Cuban Twitter and Ukrainian Fascists
In the ongoing debate regarding the role of the US in destabilizing other countries, the AP broke a significant story about how the US secretly created ‘Cuban Twitter’ to stir unrest:
In July 2010, Joe McSpedon, a U.S. government official, flew to Barcelona to put the final touches on a secret plan to build a social media project aimed at undermining Cuba’s communist government.
McSpedon and his team of high-tech contractors had come in from Costa Rica and Nicaragua, Washington and Denver. Their mission: to launch a messaging network that could reach hundreds of thousands of Cubans. To hide the network from the Cuban government, they would set up a byzantine system of front companies using a Cayman Islands bank account, and recruit unsuspecting executives who would not be told of the company’s ties to the U.S. government.
McSpedon didn’t work for the CIA. This was a program paid for and run by the U.S. Agency for International Development, best known for overseeing billions of dollars in U.S. humanitarian aid.
According to documents obtained by The Associated Press and multiple interviews with people involved in the project, the plan was to develop a bare-bones “Cuban Twitter,” using cellphone text messaging to evade Cuba’s strict control of information and its stranglehold restrictions over the Internet. In a play on Twitter, it was called ZunZuneo — slang for a Cuban hummingbird’s tweet.
If USAID has been used to destabilize Cuba, what else lurks beneath the veneer of humanitarian aid? Like in Ukraine?
As the United States readies $1 billion in loan guarantees to the new government in Ukraine, along with even more aid for reforming elections and cleaning up corruption, one thing is clear: The public is unlikely to know where that money is going for some time, if ever.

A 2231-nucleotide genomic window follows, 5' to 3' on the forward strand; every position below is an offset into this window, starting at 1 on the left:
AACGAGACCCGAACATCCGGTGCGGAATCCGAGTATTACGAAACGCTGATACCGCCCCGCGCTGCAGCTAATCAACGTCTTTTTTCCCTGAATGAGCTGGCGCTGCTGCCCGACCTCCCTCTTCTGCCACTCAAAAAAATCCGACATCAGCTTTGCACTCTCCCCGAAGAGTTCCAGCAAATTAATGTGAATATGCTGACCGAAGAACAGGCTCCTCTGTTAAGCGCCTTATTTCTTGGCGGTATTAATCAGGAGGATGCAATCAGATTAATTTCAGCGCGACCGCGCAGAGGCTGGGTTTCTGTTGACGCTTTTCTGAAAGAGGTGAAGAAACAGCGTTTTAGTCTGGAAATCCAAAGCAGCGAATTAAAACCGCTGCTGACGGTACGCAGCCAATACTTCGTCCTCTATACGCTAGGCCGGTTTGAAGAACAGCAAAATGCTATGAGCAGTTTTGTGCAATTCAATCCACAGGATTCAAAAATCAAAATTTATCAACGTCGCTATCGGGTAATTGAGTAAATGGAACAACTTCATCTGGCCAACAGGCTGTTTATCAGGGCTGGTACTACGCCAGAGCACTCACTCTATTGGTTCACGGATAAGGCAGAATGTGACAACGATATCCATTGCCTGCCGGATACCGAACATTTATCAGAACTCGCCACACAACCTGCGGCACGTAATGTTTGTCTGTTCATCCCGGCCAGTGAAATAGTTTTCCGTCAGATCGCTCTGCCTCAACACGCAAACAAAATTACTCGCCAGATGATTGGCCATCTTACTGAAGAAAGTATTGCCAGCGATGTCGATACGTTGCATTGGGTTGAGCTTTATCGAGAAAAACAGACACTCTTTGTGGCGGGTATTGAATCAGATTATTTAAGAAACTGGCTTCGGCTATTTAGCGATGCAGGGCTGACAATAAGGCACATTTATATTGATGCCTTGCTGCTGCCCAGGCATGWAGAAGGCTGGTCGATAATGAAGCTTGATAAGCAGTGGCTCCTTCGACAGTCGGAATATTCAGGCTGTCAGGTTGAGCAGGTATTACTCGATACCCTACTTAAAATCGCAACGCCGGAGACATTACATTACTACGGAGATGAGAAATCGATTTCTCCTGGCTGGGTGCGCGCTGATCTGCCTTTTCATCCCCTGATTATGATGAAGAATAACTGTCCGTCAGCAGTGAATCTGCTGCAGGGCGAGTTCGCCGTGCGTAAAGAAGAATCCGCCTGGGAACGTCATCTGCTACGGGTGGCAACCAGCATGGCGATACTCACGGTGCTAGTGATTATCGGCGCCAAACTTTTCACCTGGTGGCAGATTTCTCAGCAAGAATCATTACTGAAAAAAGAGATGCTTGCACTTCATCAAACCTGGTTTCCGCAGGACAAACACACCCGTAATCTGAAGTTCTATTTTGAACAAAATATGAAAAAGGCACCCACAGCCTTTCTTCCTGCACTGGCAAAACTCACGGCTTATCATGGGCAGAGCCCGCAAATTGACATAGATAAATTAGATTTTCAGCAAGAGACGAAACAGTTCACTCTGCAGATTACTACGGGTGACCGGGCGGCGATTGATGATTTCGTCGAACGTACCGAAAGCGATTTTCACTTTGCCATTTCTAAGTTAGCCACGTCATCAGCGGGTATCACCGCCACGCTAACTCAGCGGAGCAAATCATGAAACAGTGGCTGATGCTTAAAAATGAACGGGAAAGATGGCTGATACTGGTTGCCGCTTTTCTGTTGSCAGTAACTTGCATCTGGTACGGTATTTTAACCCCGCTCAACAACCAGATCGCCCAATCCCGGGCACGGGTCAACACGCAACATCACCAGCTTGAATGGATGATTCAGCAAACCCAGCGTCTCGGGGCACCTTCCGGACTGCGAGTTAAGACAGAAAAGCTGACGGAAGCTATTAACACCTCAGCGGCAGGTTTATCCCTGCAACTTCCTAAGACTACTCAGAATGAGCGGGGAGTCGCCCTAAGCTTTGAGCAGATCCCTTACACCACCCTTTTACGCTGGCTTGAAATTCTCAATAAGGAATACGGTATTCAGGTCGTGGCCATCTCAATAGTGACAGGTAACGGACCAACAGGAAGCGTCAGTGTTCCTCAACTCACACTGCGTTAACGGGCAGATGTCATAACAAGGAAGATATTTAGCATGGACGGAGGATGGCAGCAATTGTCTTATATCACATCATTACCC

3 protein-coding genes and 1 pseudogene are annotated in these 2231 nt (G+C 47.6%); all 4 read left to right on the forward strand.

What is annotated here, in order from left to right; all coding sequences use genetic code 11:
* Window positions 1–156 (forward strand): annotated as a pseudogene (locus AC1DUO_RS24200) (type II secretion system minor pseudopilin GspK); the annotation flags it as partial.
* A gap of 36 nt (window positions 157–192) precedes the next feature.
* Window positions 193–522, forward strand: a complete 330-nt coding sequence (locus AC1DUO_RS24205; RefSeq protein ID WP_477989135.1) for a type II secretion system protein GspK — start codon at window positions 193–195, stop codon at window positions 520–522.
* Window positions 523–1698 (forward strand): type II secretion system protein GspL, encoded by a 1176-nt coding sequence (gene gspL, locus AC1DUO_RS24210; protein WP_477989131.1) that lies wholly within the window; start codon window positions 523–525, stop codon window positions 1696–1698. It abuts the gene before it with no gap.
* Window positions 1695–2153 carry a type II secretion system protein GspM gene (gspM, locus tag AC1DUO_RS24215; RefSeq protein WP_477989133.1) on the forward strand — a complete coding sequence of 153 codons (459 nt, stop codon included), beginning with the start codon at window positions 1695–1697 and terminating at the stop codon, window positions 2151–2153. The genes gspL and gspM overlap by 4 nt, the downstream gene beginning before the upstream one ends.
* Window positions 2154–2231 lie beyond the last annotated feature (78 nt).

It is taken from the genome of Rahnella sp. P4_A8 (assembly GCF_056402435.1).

Since 1992, the U.S. has sent $3 billion to $5 billion in aid to Ukraine, with only cursory public disclosure. The U.S. State Department operates an online database, ForeignAssistance.gov, but names of foreign recipients are often left out, and entire sections are blank. Furthermore, the disclosure often comes long after the money has been distributed.
“It is incredibly hard to find this kind of information,” Nicole Valentinuzzi, communications manager for Publish What You Fund, an international organization promoting transparency for foreign aid.
In post-coup Ukraine, things are getting dicey. A “far-right activist” was gunned down by police last month and the Daily Beast is openly wondering if Ukraine can control their far-right ultra-nationalists.
For more background, The Nation has a piece titled Seven Decades of Nazi Collaboration: America’s Dirty Little Ukraine Secret. Apparently, for the US, supporting fascists and Nazis is nothing new.
For a more local take, Intelligent Discontent’s perennial cheerleader of US interventions, the Polish Wolf, has decided to feature anonymous comments from Ukrainians regarding the post-coup crisis they are now experiencing. The gist? The comments PW cultivated express dismay at being abandoned, a desire for nuclear weapons, and admiration for sociopaths like John McCain.
*I had initially included the comments featured in PW’s post here, for the convenience of our readers, but Don made an issue out of it, so you’ll have to go over to his place to read them.